Republican Party of Minn. v. White, 536 U.S. 765, 23 (2002)

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Cite as: 536 U. S. 765 (2002)

Opinion of the Court

polling places that began with the very adoption of the secret ballot in the late 19th century, and in which every State participated); id., at 214-216 (Scalia, J., concurring in judgment) (same); McIntyre, supra, at 375-377 (Scalia, J., dissenting) (crediting tradition of prohibiting anonymous election literature, which again began in 1890 and was universally adopted).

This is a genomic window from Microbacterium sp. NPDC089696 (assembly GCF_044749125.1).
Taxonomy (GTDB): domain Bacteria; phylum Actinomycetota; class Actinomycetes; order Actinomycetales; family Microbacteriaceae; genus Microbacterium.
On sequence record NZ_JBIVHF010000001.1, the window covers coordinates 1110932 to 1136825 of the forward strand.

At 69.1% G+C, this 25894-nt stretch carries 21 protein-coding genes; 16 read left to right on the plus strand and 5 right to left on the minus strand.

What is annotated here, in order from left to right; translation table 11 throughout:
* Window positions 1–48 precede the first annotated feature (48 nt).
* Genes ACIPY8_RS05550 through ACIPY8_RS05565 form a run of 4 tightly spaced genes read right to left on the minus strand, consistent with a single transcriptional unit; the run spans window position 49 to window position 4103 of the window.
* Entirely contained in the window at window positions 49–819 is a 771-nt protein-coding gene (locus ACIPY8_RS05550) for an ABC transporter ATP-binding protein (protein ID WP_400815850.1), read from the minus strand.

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There is an obvious tension between the article of Minnesota's popularly approved Constitution which provides that judges shall be elected, and the Minnesota Supreme Court's announce clause which places most subjects of interest to the voters off limits. (The candidate-speech restrictions of all the other States that have them are also the product of judicial fiat.15) The disparity is perhaps unsurprising, since the ABA, which originated the announce clause, has long been an opponent of judicial elections. See ABA Model Code of Judicial Conduct, Canon 5(C)(2), Comment (2000) ("[M]erit selection of judges is a preferable manner in which to select the judiciary"); An Independent Judiciary: Report of the ABA Commission on Separation of Powers and Judicial Independence 96 (1997) ("The American Bar Association strongly endorses the merit selection of judges, as opposed to their election . . . . Five times between August 1972 and August 1984 the House of Delegates has approved recommendations stating the preference for merit selection and encouraging bar associations in jurisdictions where judges are elected . . . to work for the adoption of merit selection and retention"). That opposition may be well taken (it certainly had the sup-15 These restrictions are all contained in these States' codes of judicial conduct, App. to Brief for ABA as Amicus Curiae. "In every state, the highest court promulgates the Code of Judicial Conduct, either by express constitutional provision, statutory authorization, broad constitutional grant, or inherent power." In the Supreme Court of Texas: Per Curiam Opinion Concerning Amendments to Canons 5 and 6 of the Code of Judicial Conduct, 61 Tex. B. J. 64, 66 (1998) (collecting provisions).


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